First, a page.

I tried following this guide to install Python 3.10 on my system. I ran the commands to add the PPA, did an apt update, and then ran apt install python3.10.

I was very surprised when I was handed this message:

Note, selecting 'postgresql-plpython3-10' for regex 'python3.10'
The following additional packages will be installed:
  postgresql-10 postgresql-client-10 postgresql-client-common postgresql-common
Suggested packages:
  locales-all postgresql-doc-10
The following NEW packages will be installed:
  postgresql-10 postgresql-client-10 postgresql-client-common postgresql-common postgresql-plpython3-10
0 upgraded, 5 newly installed, 0 to remove and 60 not upgraded.
Need to get 4,958 kB of archives.
After this operation, 19.4 MB of additional disk space will be used.

I later realised it's because my internet temporarily dropped while adding the PPA, and the operation subsequently failed. Adding the PPA resolved the issue, and I was now given the correct option:

The following NEW packages will be installed:
  libpython3.10-minimal libpython3.10-stdlib python3.10 python3.10-minimal

I was caught off guard by how different the results were. Given that I've at this point spend over 50% of my life running Linux distros, things should not catch me off guard. Running the exact same command, I'm no longer offered Postgres. I'm very concerned it even offered Postgres in the first place. I've helped friends with Ubuntu installs in the past, and walls of text confuse and bewilder them until they gain experience, so I can imagine someone ending up with an unsecured untouched DB running on their system waiting to be used as an attack vector.

My questions are:

  • Why does apt try hold my hand instead of simply saying "This does not exist"? (I mean, I get it, regex match, but why blindly use regex? I've not noticed it mention regex before unless I added something like *)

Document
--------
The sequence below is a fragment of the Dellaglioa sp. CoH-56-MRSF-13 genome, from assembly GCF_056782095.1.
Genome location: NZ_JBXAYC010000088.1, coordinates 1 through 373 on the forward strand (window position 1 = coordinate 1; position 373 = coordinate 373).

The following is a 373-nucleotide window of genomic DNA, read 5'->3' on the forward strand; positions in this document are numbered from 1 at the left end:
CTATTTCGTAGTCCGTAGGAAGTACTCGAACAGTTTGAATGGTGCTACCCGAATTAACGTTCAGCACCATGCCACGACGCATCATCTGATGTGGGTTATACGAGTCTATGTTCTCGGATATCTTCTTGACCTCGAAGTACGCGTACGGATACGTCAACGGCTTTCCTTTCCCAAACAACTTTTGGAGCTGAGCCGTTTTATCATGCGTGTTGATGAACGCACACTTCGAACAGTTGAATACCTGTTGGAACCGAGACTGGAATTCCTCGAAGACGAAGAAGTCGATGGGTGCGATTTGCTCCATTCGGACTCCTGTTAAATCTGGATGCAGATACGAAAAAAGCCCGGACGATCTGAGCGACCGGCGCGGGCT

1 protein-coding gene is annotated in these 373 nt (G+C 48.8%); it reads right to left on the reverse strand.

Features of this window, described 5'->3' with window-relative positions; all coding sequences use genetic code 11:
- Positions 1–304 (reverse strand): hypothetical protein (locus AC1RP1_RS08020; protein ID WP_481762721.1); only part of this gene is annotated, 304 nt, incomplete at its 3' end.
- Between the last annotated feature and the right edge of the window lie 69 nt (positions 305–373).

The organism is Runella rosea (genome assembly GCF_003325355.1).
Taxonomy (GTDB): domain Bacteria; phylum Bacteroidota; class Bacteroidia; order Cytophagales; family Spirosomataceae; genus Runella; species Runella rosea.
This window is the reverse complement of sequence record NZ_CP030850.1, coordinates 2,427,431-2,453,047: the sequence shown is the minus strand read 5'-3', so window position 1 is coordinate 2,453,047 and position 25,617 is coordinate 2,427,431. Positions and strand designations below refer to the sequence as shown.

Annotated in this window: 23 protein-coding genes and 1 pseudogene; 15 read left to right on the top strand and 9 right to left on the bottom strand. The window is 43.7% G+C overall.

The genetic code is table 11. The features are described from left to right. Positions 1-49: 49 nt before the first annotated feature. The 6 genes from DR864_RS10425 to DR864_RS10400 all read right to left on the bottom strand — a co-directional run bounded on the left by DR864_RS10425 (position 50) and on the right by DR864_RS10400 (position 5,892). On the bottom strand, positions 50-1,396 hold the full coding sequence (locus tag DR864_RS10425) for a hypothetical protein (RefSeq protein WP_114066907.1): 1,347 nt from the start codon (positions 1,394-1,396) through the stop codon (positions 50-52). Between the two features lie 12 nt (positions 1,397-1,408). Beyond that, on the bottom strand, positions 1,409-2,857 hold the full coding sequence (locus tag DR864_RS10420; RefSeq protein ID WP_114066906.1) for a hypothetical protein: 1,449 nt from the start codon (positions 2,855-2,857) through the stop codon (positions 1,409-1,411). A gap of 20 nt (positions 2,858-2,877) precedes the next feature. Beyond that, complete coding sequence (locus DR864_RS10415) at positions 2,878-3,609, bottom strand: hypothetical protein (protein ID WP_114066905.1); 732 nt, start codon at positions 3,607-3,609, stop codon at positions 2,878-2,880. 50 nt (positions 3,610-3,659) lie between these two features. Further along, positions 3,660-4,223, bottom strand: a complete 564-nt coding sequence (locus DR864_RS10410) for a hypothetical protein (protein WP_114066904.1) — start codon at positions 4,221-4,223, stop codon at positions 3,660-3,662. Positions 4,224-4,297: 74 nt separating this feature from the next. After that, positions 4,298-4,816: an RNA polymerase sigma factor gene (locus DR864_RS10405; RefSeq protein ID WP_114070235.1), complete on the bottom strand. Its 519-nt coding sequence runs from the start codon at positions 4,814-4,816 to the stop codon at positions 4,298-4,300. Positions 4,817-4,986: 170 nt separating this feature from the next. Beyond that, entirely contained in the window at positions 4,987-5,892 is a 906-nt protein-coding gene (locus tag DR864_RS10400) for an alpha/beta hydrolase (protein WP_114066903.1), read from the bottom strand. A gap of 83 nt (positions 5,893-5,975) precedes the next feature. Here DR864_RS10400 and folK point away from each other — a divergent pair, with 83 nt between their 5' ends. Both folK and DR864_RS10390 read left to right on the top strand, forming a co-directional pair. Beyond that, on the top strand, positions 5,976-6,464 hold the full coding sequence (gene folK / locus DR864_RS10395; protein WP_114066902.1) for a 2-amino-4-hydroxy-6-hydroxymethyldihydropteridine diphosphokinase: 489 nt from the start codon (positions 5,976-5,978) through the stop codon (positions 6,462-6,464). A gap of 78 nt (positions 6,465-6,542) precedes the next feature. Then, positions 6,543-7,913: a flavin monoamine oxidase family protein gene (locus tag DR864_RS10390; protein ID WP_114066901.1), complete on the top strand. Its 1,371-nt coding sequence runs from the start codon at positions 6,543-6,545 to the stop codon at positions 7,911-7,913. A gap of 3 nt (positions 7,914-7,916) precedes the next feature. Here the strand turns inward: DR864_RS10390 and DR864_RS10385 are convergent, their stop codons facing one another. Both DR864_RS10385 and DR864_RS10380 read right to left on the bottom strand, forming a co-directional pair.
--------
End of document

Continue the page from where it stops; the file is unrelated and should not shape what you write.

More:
• Can I disable this behaviour?
  • 1
    Wow, this behavior is just wrong. Trying to be too fancy leads to unexpected behavior and worse, security vulnerabilities...If there is to be a command taking regexes, it should be distinct (a search command, for example) and should allow the user to pick from the results instead of installing automatically. Oct 6 at 16:58

1 Answer 1


Seems you were quite unlucky in this specific instance because the "." in "python3.10" triggered apt to interpret it as a regular expression, then it was interpreted as a stand in for "any character" and this therefore matched "postgresql-plpython3-10", and didn't match "python3.10" as that package was temporarily not available.

In this case using 'python3\.10' would have worked around this situation, as would just canceling when apt told you what it had selected and asked if you wanted to proceed.

It looks like you can't turn off apt's support for regex when specifying package names, other than not to use special characters (or escape them if you do).

apt-get has this behavior as well, and aptitude supports its own expression syntax.

One part of why this went wrong is that Ubuntu had a package with a "." in its name, which is valid but that character also happens to be one that triggers a package name being interpreted as a regular expression.

  • Thank you, I feel that escaping known regex characters is a good work-around :). Will keep in mind for future installs Oct 5 at 3:59
  • 6
    That really seems like a problem just waiting to happen. Why isn't there a flag to enable regex, with the default being off?
    – wjandrea
    Oct 5 at 18:22
  • 3
    "One part of why this went wrong is that Ubuntu had a package with a "." in its name" I don't think that's Ubuntu's doing. IIRC, python 3.10 is installed from an external PPA.
    – Arthur
    Oct 6 at 7:20
  • Periods are explicitly allowed in package names by Debian policy which I believe Ubuntu inherits. I think that's the bigger issue here, though YMMV. At any rate it's nothing new as the behavior dates back to the first days of apt-get in around 1998. Oct 8 at 11:06

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